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Financial industry lobby seeks longer Seoul bourse trading hours

Monday, April 13, 2015 - 11:39
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Trading hours at the South Korean stock market should be extended by an hour at least so that they overlap with other regional markets to encourage more foreign investment, the head of the local financial investment industry association said.

[SEOUL] Trading hours at the South Korean stock market should be extended by an hour at least so that they overlap with other regional markets to encourage more foreign investment, the head of the local financial investment industry association said.

The market currently closes at 3 pm local time (0600 GMT), an hour earlier than mainland Chinese markets and two hours earlier than Hong Kong.

Hwang Young-key, chairman of the Korea Financial Investment Association (KOFIA), told Reuters the organisation's members had asked for the longer trading hours and that he "strongly agreed to the idea". KOFIA has 163 members including brokerages, asset management companies. "Other markets such as Hong Kong remain open until 4 pm local time, and so extending trading hours here will give foreign investors an opportunity to better trade between markets in the region," said Hwang, a former banker.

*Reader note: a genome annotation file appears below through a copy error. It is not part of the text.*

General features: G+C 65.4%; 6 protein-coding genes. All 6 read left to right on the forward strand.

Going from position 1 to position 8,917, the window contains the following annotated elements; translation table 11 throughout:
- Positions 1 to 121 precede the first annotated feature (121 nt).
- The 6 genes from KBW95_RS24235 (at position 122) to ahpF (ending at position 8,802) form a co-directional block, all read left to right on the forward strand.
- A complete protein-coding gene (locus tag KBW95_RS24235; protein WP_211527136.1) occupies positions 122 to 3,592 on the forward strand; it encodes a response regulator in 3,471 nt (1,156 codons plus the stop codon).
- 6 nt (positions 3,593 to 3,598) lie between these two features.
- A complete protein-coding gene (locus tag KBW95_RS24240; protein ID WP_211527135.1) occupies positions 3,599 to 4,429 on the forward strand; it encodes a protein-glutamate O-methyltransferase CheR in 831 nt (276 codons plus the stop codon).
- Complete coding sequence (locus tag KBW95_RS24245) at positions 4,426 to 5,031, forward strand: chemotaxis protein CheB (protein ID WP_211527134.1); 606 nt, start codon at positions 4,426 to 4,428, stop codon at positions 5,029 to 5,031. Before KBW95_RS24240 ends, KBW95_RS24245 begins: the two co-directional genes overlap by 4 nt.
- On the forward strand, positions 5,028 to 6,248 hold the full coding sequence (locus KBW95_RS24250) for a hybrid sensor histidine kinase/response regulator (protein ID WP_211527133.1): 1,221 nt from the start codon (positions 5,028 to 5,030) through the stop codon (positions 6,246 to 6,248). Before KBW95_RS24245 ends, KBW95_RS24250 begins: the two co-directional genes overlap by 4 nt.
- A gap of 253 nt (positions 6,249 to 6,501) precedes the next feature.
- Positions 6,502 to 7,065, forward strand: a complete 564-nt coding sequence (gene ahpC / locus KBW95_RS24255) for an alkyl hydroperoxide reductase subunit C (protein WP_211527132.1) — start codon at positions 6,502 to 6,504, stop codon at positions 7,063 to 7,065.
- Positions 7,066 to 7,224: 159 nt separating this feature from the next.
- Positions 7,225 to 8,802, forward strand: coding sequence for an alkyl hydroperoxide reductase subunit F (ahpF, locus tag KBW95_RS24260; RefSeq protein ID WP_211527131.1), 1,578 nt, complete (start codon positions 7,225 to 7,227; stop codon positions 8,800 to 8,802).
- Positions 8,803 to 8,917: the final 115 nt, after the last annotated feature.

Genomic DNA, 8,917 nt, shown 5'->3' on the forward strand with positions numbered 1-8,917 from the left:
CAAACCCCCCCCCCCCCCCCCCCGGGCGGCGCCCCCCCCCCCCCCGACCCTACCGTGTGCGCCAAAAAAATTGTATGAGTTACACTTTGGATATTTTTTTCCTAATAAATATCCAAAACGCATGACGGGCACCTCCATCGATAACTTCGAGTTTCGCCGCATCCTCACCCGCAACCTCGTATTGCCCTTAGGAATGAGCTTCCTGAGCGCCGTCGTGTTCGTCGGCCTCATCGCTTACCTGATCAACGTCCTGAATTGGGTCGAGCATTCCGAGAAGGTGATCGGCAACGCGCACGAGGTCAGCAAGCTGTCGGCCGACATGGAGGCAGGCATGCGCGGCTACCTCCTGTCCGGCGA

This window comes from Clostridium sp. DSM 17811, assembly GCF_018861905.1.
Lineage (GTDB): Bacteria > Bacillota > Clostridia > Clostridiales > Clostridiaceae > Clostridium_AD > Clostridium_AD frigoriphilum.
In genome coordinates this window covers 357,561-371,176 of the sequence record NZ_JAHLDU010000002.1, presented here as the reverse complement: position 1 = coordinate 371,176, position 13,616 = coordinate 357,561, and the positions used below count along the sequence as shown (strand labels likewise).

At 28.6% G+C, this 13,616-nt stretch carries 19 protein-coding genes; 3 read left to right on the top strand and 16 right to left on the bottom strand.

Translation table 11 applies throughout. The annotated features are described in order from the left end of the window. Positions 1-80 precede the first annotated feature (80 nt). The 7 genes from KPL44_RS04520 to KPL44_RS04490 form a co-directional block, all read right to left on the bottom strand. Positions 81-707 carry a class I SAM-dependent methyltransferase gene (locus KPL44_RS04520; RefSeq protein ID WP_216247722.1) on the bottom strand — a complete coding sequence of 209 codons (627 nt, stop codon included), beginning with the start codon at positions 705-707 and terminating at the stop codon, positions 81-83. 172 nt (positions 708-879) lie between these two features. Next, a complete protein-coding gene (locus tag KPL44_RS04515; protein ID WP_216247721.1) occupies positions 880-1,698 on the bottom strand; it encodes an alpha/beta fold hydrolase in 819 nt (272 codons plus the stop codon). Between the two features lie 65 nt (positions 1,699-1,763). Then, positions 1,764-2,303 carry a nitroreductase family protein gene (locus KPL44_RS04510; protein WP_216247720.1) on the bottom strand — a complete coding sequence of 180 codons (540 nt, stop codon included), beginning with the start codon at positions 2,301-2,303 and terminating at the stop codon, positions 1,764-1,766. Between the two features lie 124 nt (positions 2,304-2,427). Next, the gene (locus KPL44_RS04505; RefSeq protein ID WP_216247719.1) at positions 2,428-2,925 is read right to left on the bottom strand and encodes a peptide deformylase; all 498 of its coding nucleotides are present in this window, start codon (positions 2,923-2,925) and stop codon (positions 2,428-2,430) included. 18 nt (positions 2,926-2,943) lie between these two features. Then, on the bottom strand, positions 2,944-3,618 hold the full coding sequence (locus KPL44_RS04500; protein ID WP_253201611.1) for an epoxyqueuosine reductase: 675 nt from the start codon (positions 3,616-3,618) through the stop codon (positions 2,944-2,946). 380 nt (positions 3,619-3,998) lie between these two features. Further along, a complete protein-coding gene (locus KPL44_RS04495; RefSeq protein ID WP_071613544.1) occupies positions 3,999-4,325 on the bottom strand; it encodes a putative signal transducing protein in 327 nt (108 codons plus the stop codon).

Foreign investors currently account for 34 per cent of total turnover on the Seoul exchange.

Hwang said he expects local share prices to rise as high as 2,500 points this year, breaking above the record high of 2,231.47 points set in 2011, fuelled by low valuations, record-low interest rates, improved corporate earnings prospects and bigger dividend payouts.

Deposits at money market funds (MMF), an indication of more appetite for riskier investments, have risen 40 per cent from the end of last year to around 115 trillion won (S$144 billion) last week, KOFIA data shows. "The MMF deposits have increased because a lot of investors are waiting for the right time to buy stocks or stock investment funds," Hwang said.

He said local stocks were now trading around 9.4 times their earnings, a level he said was undervalued compared to the 15 to 16 times earnings levels seen in the United States and Britain.

REUTERS